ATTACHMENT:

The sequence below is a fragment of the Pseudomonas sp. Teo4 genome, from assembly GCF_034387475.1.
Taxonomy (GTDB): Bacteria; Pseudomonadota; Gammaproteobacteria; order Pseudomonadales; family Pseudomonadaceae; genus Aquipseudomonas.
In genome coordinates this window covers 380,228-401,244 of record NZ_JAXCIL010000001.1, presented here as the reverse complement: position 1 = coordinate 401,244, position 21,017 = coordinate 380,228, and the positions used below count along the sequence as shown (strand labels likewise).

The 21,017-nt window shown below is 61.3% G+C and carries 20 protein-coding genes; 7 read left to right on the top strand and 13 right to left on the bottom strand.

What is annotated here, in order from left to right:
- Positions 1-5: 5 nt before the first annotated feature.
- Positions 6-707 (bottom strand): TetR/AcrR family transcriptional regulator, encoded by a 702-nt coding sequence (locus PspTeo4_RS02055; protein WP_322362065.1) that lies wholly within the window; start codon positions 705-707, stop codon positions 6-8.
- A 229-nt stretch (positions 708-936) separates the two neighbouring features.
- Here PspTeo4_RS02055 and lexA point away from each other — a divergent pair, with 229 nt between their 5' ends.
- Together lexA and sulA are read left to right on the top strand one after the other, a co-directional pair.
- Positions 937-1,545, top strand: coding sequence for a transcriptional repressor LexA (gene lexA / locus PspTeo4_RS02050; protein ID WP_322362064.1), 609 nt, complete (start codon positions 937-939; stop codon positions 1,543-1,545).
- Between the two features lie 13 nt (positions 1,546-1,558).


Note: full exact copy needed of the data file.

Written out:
The sequence below is a fragment of the Pseudomonas sp. Teo4 genome, from assembly GCF_034387475.1.
Taxonomy (GTDB): Bacteria; Pseudomonadota; Gammaproteobacteria; order Pseudomonadales; family Pseudomonadaceae; genus Aquipseudomonas.
In genome coordinates this window covers 380,228-401,244 of record NZ_JAXCIL010000001.1, presented here as the reverse complement: position 1 = coordinate 401,244, position 21,017 = coordinate 380,228, and the positions used below count along the sequence as shown (strand labels likewise).

The 21,017-nt window shown below is 61.3% G+C and carries 20 protein-coding genes; 7 read left to right on the top strand and 13 right to left on the bottom strand.

What is annotated here, in order from left to right:
- Positions 1-5: 5 nt before the first annotated feature.
- Positions 6-707 (bottom strand): TetR/AcrR family transcriptional regulator, encoded by a 702-nt coding sequence (locus PspTeo4_RS02055; protein WP_322362065.1) that lies wholly within the window; start codon positions 705-707, stop codon positions 6-8.
- A 229-nt stretch (positions 708-936) separates the two neighbouring features.
- Here PspTeo4_RS02055 and lexA point away from each other — a divergent pair, with 229 nt between their 5' ends.
- Together lexA and sulA are read left to right on the top strand one after the other, a co-directional pair.
- Positions 937-1,545, top strand: coding sequence for a transcriptional repressor LexA (gene lexA / locus PspTeo4_RS02050; protein ID WP_322362064.1), 609 nt, complete (start codon positions 937-939; stop codon positions 1,543-1,545).
- Between the two features lie 13 nt (positions 1,546-1,558).